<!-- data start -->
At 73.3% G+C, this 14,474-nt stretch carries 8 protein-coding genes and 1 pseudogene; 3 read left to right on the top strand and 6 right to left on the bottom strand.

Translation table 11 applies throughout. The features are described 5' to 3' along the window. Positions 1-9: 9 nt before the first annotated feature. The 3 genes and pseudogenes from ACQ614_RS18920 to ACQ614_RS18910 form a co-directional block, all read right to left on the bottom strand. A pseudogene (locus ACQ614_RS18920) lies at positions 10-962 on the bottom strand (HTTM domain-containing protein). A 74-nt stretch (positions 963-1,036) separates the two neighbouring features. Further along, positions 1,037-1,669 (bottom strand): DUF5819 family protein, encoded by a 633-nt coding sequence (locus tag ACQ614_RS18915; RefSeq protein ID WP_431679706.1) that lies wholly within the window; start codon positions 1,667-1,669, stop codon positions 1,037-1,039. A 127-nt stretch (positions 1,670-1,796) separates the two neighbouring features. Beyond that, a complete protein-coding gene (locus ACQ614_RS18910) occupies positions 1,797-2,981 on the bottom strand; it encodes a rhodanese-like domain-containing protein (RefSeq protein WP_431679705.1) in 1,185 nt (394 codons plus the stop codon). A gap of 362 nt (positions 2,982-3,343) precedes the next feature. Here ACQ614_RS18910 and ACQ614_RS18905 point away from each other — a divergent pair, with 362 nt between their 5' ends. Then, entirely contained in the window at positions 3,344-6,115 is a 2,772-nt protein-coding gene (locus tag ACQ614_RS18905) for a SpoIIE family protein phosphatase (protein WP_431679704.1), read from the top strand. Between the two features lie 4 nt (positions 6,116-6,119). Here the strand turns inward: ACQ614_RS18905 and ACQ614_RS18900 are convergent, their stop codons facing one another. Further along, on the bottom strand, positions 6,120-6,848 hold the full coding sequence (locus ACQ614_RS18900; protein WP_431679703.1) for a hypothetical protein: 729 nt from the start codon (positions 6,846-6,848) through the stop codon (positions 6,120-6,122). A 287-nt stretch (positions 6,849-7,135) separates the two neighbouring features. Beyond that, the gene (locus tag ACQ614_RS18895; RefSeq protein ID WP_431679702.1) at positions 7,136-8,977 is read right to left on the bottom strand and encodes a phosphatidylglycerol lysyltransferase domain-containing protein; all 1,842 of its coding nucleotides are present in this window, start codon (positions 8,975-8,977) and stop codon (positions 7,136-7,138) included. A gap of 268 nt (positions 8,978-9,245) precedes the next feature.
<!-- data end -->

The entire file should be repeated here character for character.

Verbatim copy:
At 73.3% G+C, this 14,474-nt stretch carries 8 protein-coding genes and 1 pseudogene; 3 read left to right on the top strand and 6 right to left on the bottom strand.

Translation table 11 applies throughout. The features are described 5' to 3' along the window. Positions 1-9: 9 nt before the first annotated feature. The 3 genes and pseudogenes from ACQ614_RS18920 to ACQ614_RS18910 form a co-directional block, all read right to left on the bottom strand. A pseudogene (locus ACQ614_RS18920) lies at positions 10-962 on the bottom strand (HTTM domain-containing protein). A 74-nt stretch (positions 963-1,036) separates the two neighbouring features. Further along, positions 1,037-1,669 (bottom strand): DUF5819 family protein, encoded by a 633-nt coding sequence (locus tag ACQ614_RS18915; RefSeq protein ID WP_431679706.1) that lies wholly within the window; start codon positions 1,667-1,669, stop codon positions 1,037-1,039. A 127-nt stretch (positions 1,670-1,796) separates the two neighbouring features. Beyond that, a complete protein-coding gene (locus ACQ614_RS18910) occupies positions 1,797-2,981 on the bottom strand; it encodes a rhodanese-like domain-containing protein (RefSeq protein WP_431679705.1) in 1,185 nt (394 codons plus the stop codon). A gap of 362 nt (positions 2,982-3,343) precedes the next feature. Here ACQ614_RS18910 and ACQ614_RS18905 point away from each other — a divergent pair, with 362 nt between their 5' ends. Then, entirely contained in the window at positions 3,344-6,115 is a 2,772-nt protein-coding gene (locus tag ACQ614_RS18905) for a SpoIIE family protein phosphatase (protein WP_431679704.1), read from the top strand. Between the two features lie 4 nt (positions 6,116-6,119). Here the strand turns inward: ACQ614_RS18905 and ACQ614_RS18900 are convergent, their stop codons facing one another. Further along, on the bottom strand, positions 6,120-6,848 hold the full coding sequence (locus ACQ614_RS18900; protein WP_431679703.1) for a hypothetical protein: 729 nt from the start codon (positions 6,846-6,848) through the stop codon (positions 6,120-6,122). A 287-nt stretch (positions 6,849-7,135) separates the two neighbouring features. Beyond that, the gene (locus tag ACQ614_RS18895; RefSeq protein ID WP_431679702.1) at positions 7,136-8,977 is read right to left on the bottom strand and encodes a phosphatidylglycerol lysyltransferase domain-containing protein; all 1,842 of its coding nucleotides are present in this window, start codon (positions 8,975-8,977) and stop codon (positions 7,136-7,138) included. A gap of 268 nt (positions 8,978-9,245) precedes the next feature.